DACA is headed to the Supreme Court today. Here's what you need to know

A view of the Supreme Court in Washington, . Protections for 660,000 immigrants are on the line at t...
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For years, advocates have battled the Trump administration's attempts to end the Deferred Action for Child Arrivals (DACA) program, and now the fight is nearing its peak. On Tuesday, the Supreme Court will hear arguments about DACA to determine whether the program's implementation was unconstitutional, as President Trump has claimed. Although their decision isn't expected until 2020, the justices' ruling in the case will impact thousands of immigrants across the country. Here's what you need to know.

How did DACA end up before the Supreme Court?

Trump announced his intentions to terminate DACA, which shields young immigrants from deportation, in September 2017. His reasoning was that President Barack Obama, who began the program in 2012 by executive order, did not have the proper authority to do so.

"In referencing the idea of creating new immigration rules unilaterally, President Obama admitted that 'I can’t just do these things by myself' — and yet that is exactly what he did, making an end-run around Congress and violating the core tenets that sustain our republic," Trump wrote in the official White House statement announcing his decision. He went on to call the program "unconstitutional" and said it could not be defended in court.

Trump's assertion that DACA is "unconstitutional" is part of why the legal fight has gone on for so long. As The New York Times noted, if Trump just said he was cancelling DACA as a matter of policy, courts would likely have protected his decision as a "routine exercise of executive discretion."

However, Trump's argument that DACA was unlawful meant undoing it became a legal matter rather than a policy matter. Since Trump's announcement, lower courts have kept the program going — and now the Supreme Court will hear three consolidated cases to make a final ruling on the program.

How does DACA work?

In 2012, Obama created DACA to protect DREAMers, or unauthorized immigrants brought to the U.S. as children. Unlike the proposed and stalled DREAM act, DACA doesn't provide a pathway to citizenship. Instead, it offers a temporary protected status that shields immigrants from the risks of deportation and allows them to work.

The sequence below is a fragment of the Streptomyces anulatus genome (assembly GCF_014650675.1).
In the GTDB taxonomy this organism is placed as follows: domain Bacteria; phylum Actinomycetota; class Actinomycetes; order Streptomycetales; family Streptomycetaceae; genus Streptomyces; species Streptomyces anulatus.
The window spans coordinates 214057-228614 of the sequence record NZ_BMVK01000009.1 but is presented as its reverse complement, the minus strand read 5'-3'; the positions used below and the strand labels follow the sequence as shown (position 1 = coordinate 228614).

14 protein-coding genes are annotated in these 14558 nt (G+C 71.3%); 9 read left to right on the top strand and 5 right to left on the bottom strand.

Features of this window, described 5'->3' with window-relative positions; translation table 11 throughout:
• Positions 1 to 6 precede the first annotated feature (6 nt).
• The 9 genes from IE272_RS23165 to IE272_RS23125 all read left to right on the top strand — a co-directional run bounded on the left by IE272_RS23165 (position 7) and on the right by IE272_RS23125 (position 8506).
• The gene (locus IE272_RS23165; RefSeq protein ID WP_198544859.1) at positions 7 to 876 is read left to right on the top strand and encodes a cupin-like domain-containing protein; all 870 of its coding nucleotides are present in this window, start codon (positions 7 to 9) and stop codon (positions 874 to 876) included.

Protection under DACA lasts for two years but is renewable. Currently, about 700,000 people are enrolled in the program. In October, DACA recipients filed a historic amicus brief with the Supreme Court, releasing a series of videos depicting the lives of 27 people within the program to inject a human element into the legal fight.

“[DACA] has created life-changing opportunities for hundreds of thousands of promising young people. DACA has allowed them to lead fuller and more vibrant lives, including by seizing opportunities to advance their education, furthering their careers, providing critical help to their families, and giving back to their communities," the amicus brief, compiled by United We Dream, said. “Able to make use of the basic building blocks of a productive life — a Social Security number, work authorization, or driver’s license, for example — DACA recipients have thrived.”

How is the Supreme Court expected to vote on DACA? What happens if the program is terminated?

Right now, there are three ways the Supreme Court can go. It could affirm the decisions of lower courts, meaning that DACA carries on, or it could say that the Trump administration can in fact eliminate the program.

It could also rule that DACA itself is unlawful. If that were to happen, as outlined by Vox, the Supreme Court would not only end DACA today, but ensure that no other president could reinstate the program. The decision could thus make people enrolled in DACA immediately eligible for deportation, rather than waiting for their status to expire.

The Supreme Court has a conservative majority, so it's expected to vote in favor of the Trump administration. The unfortunate reality, though, is that the Trump administration does have the power to end DACA either way.

The case only ended up in front of the high court because Trump framed the law as unconstitutional, rather than simply at odds with his policy goals. Given that the president has attacked both legal and illegal immigration by pouring millions of dollars into ICE, delaying refugee resettlement, and making it more difficult for immigrants to gain visas, it's likely that the administration will try to target DACA another way if the Supreme Court does not rule in its favor.

If the program ends, hundreds of thousands of immigrants will be left vulnerable to deportation. Their families will be impacted, too, as FiveThirtyEight noted that many DACA recipients have relatives who rely on them. If the Supreme Court decides to end DACA, the effects will reverberate across the United States.